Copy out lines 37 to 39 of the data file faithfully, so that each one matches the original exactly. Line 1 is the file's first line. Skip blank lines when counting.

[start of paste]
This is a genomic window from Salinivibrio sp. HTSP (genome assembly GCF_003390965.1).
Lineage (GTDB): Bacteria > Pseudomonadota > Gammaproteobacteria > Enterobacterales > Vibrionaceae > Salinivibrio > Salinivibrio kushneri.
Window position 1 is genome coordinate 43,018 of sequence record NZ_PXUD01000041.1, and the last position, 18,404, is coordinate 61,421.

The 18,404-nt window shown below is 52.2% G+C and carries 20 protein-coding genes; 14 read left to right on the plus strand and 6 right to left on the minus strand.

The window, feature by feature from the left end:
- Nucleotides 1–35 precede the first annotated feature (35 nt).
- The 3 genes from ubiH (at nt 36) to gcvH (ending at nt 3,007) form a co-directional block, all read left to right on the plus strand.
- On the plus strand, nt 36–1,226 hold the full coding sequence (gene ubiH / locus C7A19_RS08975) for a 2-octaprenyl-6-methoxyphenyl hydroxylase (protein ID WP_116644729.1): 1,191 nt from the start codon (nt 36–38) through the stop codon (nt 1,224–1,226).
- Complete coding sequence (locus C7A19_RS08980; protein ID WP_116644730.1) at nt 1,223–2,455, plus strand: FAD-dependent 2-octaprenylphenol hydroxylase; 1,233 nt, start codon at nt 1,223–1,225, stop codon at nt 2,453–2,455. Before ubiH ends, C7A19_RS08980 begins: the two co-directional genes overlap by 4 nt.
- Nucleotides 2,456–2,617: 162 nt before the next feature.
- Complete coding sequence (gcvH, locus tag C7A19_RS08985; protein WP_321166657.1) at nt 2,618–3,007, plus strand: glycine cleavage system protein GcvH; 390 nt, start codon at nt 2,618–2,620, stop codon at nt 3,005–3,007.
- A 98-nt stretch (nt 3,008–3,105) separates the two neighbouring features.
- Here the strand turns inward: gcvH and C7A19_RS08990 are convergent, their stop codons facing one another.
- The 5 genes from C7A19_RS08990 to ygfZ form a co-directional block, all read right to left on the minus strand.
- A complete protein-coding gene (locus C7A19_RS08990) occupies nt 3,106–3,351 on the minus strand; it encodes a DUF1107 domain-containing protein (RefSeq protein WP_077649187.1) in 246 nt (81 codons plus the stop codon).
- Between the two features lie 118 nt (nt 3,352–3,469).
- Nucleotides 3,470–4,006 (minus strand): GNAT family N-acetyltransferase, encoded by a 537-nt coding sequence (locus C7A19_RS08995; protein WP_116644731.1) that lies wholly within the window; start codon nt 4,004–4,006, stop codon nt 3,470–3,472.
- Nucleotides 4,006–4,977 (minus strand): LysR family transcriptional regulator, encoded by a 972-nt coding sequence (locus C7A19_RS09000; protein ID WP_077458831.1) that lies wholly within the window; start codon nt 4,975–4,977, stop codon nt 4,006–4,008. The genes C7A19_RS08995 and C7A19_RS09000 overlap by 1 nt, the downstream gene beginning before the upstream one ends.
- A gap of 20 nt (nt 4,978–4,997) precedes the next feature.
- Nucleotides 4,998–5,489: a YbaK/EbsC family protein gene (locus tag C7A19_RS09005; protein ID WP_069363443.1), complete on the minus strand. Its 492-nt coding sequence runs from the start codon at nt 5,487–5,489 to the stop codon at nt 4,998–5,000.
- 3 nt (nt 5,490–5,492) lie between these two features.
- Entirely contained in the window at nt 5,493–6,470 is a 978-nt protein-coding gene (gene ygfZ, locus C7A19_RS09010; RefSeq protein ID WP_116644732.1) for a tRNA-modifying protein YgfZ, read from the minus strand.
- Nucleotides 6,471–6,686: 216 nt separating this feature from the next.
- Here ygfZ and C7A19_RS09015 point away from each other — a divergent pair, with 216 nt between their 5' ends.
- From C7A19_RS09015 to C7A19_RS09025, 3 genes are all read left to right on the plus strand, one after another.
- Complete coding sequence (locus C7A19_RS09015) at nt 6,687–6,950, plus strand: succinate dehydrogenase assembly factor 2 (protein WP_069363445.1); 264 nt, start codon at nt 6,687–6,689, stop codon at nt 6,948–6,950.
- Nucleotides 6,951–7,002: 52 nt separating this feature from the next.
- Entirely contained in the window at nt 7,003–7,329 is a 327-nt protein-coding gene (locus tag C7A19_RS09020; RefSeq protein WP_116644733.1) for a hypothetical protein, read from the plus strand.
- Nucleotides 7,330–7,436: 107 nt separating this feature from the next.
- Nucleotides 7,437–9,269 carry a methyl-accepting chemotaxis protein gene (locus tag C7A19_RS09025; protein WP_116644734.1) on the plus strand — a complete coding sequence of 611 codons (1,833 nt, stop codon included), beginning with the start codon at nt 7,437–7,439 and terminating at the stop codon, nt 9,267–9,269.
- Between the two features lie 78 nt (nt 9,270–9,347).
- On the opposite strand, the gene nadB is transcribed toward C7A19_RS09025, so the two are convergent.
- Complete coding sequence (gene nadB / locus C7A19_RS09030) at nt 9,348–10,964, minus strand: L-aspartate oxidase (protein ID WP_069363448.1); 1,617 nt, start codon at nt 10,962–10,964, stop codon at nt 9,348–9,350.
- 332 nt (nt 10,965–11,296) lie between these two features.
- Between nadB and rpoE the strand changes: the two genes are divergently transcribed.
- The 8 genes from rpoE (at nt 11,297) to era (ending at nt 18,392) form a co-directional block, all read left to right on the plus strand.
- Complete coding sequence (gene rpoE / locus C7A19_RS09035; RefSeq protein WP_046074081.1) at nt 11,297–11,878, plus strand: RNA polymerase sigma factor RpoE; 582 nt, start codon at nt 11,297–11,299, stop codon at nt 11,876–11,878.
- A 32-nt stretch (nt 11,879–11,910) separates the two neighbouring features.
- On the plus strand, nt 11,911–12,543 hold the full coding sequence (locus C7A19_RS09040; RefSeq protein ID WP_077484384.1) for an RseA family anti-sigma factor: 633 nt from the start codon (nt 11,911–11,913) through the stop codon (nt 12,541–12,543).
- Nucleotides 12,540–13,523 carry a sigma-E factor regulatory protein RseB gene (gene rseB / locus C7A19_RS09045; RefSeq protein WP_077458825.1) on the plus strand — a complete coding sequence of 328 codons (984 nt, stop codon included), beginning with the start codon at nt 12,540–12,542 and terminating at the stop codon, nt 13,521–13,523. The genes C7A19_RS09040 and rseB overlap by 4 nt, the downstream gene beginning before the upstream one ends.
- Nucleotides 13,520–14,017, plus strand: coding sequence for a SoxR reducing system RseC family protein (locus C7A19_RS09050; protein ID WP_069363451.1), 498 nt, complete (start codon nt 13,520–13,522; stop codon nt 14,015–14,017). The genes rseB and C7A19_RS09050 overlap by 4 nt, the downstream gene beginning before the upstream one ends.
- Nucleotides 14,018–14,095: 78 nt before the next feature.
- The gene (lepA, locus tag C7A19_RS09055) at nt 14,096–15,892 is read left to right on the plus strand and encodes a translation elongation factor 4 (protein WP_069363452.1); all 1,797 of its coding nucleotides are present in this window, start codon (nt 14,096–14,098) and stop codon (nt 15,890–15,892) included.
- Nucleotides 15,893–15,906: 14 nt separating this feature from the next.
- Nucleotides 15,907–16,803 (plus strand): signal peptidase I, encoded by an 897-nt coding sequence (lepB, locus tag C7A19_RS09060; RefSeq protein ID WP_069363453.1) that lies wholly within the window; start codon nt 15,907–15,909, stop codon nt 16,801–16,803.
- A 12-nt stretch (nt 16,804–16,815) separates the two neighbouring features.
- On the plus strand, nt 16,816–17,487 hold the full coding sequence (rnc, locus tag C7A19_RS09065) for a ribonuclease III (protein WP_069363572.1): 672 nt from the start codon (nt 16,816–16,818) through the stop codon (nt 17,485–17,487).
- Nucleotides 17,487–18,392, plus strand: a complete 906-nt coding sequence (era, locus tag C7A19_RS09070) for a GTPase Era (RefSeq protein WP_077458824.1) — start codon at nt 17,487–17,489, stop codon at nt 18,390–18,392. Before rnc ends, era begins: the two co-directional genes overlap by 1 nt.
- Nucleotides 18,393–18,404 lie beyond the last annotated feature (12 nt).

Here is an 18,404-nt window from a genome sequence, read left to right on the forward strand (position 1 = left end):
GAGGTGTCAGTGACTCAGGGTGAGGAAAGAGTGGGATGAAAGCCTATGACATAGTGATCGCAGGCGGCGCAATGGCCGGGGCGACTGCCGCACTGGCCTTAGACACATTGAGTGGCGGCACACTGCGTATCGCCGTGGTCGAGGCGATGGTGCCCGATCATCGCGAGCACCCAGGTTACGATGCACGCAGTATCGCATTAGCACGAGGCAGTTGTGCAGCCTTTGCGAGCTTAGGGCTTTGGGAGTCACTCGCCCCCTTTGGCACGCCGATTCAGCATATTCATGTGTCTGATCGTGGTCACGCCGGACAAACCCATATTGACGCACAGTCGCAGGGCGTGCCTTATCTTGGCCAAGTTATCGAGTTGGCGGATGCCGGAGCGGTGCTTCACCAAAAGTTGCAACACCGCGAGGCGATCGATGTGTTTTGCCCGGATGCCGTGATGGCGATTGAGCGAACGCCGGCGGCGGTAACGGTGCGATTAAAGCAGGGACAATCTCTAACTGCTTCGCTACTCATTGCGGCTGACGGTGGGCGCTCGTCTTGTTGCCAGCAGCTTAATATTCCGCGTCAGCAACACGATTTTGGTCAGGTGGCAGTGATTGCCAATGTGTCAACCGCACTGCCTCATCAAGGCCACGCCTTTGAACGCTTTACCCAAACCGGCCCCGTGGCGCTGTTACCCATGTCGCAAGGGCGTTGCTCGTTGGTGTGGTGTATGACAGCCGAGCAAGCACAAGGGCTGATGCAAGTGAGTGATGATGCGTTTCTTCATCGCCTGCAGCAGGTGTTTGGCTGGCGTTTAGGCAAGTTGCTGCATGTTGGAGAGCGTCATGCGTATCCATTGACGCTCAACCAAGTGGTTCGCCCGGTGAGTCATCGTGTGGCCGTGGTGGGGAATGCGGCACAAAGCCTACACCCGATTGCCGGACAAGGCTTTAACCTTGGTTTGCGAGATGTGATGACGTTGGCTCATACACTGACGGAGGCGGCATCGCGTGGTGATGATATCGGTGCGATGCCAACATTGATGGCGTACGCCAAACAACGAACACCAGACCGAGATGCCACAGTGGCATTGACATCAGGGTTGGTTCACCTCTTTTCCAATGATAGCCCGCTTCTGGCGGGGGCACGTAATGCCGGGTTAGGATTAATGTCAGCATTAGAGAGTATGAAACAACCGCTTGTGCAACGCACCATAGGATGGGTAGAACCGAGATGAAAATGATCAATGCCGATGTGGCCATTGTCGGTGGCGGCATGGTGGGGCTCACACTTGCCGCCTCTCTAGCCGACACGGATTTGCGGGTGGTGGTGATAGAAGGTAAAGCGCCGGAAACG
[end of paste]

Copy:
- Complete coding sequence (gene rpoE / locus C7A19_RS09035; RefSeq protein WP_046074081.1) at nt 11,297–11,878, plus strand: RNA polymerase sigma factor RpoE; 582 nt, start codon at nt 11,297–11,299, stop codon at nt 11,876–11,878.
- A 32-nt stretch (nt 11,879–11,910) separates the two neighbouring features.
- On the plus strand, nt 11,911–12,543 hold the full coding sequence (locus C7A19_RS09040; RefSeq protein ID WP_077484384.1) for an RseA family anti-sigma factor: 633 nt from the start codon (nt 11,911–11,913) through the stop codon (nt 12,541–12,543).